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There was a white van outside. Before we took the picture it wasn’t there, I could swear it, but now, there it was. It seemed to have just appeared there, as if our sorrow had conjured its arrival. It was a delivery van, the kind where the back is one big empty space, separated from the front by a wall. There were four of us — my mother and father sat in the front with the driver, while my sister and I sat in the back, alone with our luggage. With hysterical sobs, we all got in, and as the van drove away into the night, I watched my grandfather through the back window. He seemed to have just realized something — perhaps that this was really happening, or that it was a big mistake. He might have realized something was already missing in him, a gaping hole of his identity which depended on his family. I don’t know if it was for him or for us, but he started to run. He ran as fast as he could, desperately waving at the van, screaming at the top of his lungs. He was already old, sick; he had stopped walking me to school. The only time I saw him walk was to the market and back every morning. Still, he ran after us that night, almost certainly for the last time. He was a physical manifestation of our collective grief, running and screaming, demanding to be seen, to be heard. Hope drove the van, drove it away, as far as it could get. Hope would have driven it straight to Canada if it could have. Hope was much louder, more powerful than grandfather — and although he put everything he had into this final holler, the noise of the van drowned him out. It hurts to think about that night and the next few hours, cold and crying in the back of a dark van with my sister. We didn’t say a word to each other. We didn’t console one another. What could we do? We wept. I don’t know what my grandfather was screaming, but he must have been thinking the same thing as everyone else: This better be worth it.
What I know is that packing a decade into a suitcase isn’t easy. What about four decades, a century, a generation? Your luggage becomes all that you can remember. It starts to define you, perhaps not to yourself, but to the world. All that you are is what you left behind and what you left for.
My parents left the home country for hope. Not because they were hopeful, but because they were hopeless. They went in search of hope. They hadn’t felt it, hadn’t even seen it, in a long time. They didn’t know what it looked like at home, and they didn’t know what it might look like in another world. They needed it, though, so what could they do? They took everything they knew about life back home and everything they wanted from our new life in Toronto and fashioned it into something worth hoping for. They imagined something that would make everything worth it. For them, a job, a car, a house; for their children, degrees, titles, proof. They wanted things they could hold — things they could photocopy and send to their parents, things that could be framed and hung-up to decorate the walls of their houses. Immigrant homes are like museums of their children’s accomplishments. Immigrants don’t start over, their children do. This is the burden I started carrying on my first day of grade six, the burden I’ve seen many others carry, too. We packed it in our backpacks in the morning and made sure to bring it back home every night. At school, we remembered it every time our name was called, every time our lunch bag opened and turned noses and friends away. Every time we were singled out, we remembered our mission. Like tiny little secret agents, we had been tasked to infiltrate this foreign place, to operate from within.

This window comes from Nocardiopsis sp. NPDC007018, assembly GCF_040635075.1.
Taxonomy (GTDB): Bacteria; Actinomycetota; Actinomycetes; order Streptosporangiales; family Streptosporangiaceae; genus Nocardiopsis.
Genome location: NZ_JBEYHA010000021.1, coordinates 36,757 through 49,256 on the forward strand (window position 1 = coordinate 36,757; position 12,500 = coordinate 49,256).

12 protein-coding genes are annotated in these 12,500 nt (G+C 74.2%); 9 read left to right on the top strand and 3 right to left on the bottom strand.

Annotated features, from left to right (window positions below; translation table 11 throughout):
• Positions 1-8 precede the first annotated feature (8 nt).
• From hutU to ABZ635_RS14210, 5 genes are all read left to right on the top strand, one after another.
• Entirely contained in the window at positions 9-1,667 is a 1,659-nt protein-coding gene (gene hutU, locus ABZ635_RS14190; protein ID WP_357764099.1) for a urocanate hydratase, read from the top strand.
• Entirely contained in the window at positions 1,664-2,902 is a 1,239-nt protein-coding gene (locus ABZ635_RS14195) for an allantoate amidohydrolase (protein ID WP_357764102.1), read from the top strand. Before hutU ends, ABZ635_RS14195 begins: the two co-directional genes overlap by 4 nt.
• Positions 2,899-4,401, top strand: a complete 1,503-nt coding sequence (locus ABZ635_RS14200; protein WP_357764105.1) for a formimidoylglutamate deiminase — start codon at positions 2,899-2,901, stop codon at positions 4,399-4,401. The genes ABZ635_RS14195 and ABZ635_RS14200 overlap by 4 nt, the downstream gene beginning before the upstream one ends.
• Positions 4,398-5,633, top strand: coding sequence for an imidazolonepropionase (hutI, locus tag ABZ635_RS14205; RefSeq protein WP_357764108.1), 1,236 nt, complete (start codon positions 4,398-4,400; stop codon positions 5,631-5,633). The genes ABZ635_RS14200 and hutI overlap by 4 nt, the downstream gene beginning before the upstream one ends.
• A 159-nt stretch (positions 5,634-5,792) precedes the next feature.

Hope is not the one true God; hope is the trickster coyote because hope might never wear the same mask twice. Our world, for us, is only habitable because of hope. To live life hopefully is to be satisfied with a life of not knowing, of working towards a future that is better, even in some small way. To carry hope is to carry fear, disappointment, love, a sense of humour. I know about the importance of hope; I search for it, and I know that hope is a journey. Still, the first step is often taken in the dark.